"The midpoint means the world that is created to reach a goal," explained Phil Osof.
"A goal creates a world?"
"To achieve a goal, you need a structure. The midpoint is designed and is this structure. He evaluates the world and the people and puts together what is useful for achieving the goal. Everything else is more or less shielded."
"You think the midpoint is the facts that are interesting for the goal? And brings the people and the world in the appropriate form? "I hooked.
"The midpoint is the shape that makes a goal of a human.
He structures the perception of the outer world and of oneself. He chooses what he finds and thinks it has value for the goal. He gives shape to the world. "
"That really sounds like," I said, "as if through the midpoint a new world would emerge."
"That's right," Phil Osof nodded. "He's redesigning. This can go so far that you cannot see things as they were, because they are totally re-evaluated.
The midpoint can be like a sorcerer, changing everything with lightning speed. This is how a new world is created. This gives rise to freedom, meaning that one does not perceive much, or only perceives it marginally. At the same time, however, one is also trapped in the midpoint and no longer sees many things. It only comes to the fore, which is important. Everything else goes by, so to speak, suddenly has no value. "
"So, is the midpoint at the same time freedom and prison?" I asked.
"That's the way to express it."
So, "midpoint" is what you call the perceptual world of living beings? "I wanted to know.
"Yes, the world- and the self-perception. What and how creatures perceive depends on their goals, or in other words: we do not simply model the world in ourselves, but create a world of perception based on our goals and the particular spectrum of our senses. The amount of information that comes from the world, but that we ultimately shape ourselves from our human perspective and can only capture within our intake corridors, must be selected. This will get the midpoints. They choose what fits the goals. "
"I remember once saying, 'Everything is aligned with goals.'"
Osof nodded again. "Living beings are controlled exclusively by goals. There is nothing that does not originate in it. "
One more question came to my mind: "But is not the world actually what it is? How can she be so different and suddenly different?"
"As goals change, values change, for each goal uses others. And when they change, so does the world, because it is joined by values."
"From the human point of view," I interjected.
"Yes. But ultimately, what we see is always from the point of view of human beings."
"Then there is really no 'world in itself'?", I was curious.
"Only views of it. In any case, one cannot recognize them universally. Every living entity sees her differently, from what is important to him. And this view shapes his world and himself. The world is not a rigid entity, but a 'something' that can be seen infinitely varied by the living beings. And there are as many worlds as there are living things "
"That would mean that we ourselves make the world that we see through our goals."
"It is exactly like that.
By the way: Without midpoints there would be no demarcation, without them no structures - and of course no life, because no figures could form in the world. The midpoints are the central factor of life. "
"Still," I shook my head, "I think the world is what it is, and we need to adapt, so shape it."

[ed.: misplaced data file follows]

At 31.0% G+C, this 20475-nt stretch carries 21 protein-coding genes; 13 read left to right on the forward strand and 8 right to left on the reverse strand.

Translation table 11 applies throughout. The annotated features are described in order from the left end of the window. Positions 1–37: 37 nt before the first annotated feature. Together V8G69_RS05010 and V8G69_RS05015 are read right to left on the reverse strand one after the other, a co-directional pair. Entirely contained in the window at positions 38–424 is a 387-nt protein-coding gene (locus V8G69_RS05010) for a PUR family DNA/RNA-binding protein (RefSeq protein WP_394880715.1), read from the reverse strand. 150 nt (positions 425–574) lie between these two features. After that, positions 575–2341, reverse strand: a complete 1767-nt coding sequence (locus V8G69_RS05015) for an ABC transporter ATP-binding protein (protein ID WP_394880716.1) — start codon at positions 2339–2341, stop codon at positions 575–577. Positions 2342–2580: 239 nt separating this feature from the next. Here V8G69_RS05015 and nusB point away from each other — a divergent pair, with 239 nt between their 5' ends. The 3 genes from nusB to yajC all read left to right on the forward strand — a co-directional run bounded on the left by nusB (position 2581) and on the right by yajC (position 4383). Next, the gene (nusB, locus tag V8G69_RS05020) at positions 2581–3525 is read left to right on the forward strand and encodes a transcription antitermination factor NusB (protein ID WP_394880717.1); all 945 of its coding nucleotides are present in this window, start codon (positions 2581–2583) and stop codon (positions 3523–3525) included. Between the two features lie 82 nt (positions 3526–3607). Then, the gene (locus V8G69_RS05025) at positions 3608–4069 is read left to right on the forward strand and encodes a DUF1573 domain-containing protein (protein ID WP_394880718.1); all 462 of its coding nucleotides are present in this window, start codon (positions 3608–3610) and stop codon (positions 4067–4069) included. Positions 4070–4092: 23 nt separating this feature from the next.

"Of course," Osof replied.
"But is not that a contradiction?" I wondered. "What do you think makes the world or us the world?"
"First, our brain shapes the world according to its goals - compare it to that of being holistic.
When differences occur (and they have a certain value), the midpoints learn.
So, it can also absorb something totally new, if e.g. the goal of life is threatened."
"And we always only see the world that selects our goals, put together?"
"Yes," nodded Phil Osof, "that's how we make the world, we can only see it from a human perspective."
"That was an exhaustive information," CP thanked. "How did Phil Osof get to the mechanics of the midpoints?"
"Well, you can only come to that if you realize that everything is designed according to goals. And goals need certain structures in order to be achieved. Everything that could not contribute is ignored.
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Perhaps interesting in this context is the experiment with many people, with a 75-second video that scientists Simon and Chabris did and call it 'gorillas in our midst' (as I've already mentioned):
The film shows two teams of three players each, one wearing white, the other black T-shirts. The members of each team play a normal orange basketball by throwing or dribbling. After 44 to 48 seconds, something unexpected happens: a smaller person, completely wrapped in a gorilla costume, walks in the same way as the players through the picture. During these unexpected events, the basketball players continue their actions undeterred.
Before the subjects see a video, they are given the task to either focus on the team in white or black and count all rallies of the observed team in the head and count the thrown and the drunken rallies separately. After the subjects have seen the video and completed their observation mission, they are asked to write down their numbers. Then they ask them if they (a) noticed something unusual while counting, (b) if they had noticed anything other than the six players, (c) if someone else had appeared in the video, and finally: (d) Hurry you see a gorilla go through the picture?
About half of the subjects did not notice the gorilla.
On the basis of this experiment one can clearly see how a midpoint - here the task - works" Osof said.
"Another example: It raises a question about a complex topic. One finds an answer. As a result, one usually does not add all the factors that might be considered to the issue, but only the factors that support the response one has chosen. "
"Yes, at first you were in the midpoint, taking into account all the essential facts, then only those were seen, who supported their own opinion.”
"If you are not right with your answer, that would be a danger for the right answer," I concluded.
"Exactly, all other essential factors are suddenly no longer taken into account."
"These are really interesting examples of how mid-point mechanics work," I said thoughtfully.
This article also fits to this issue: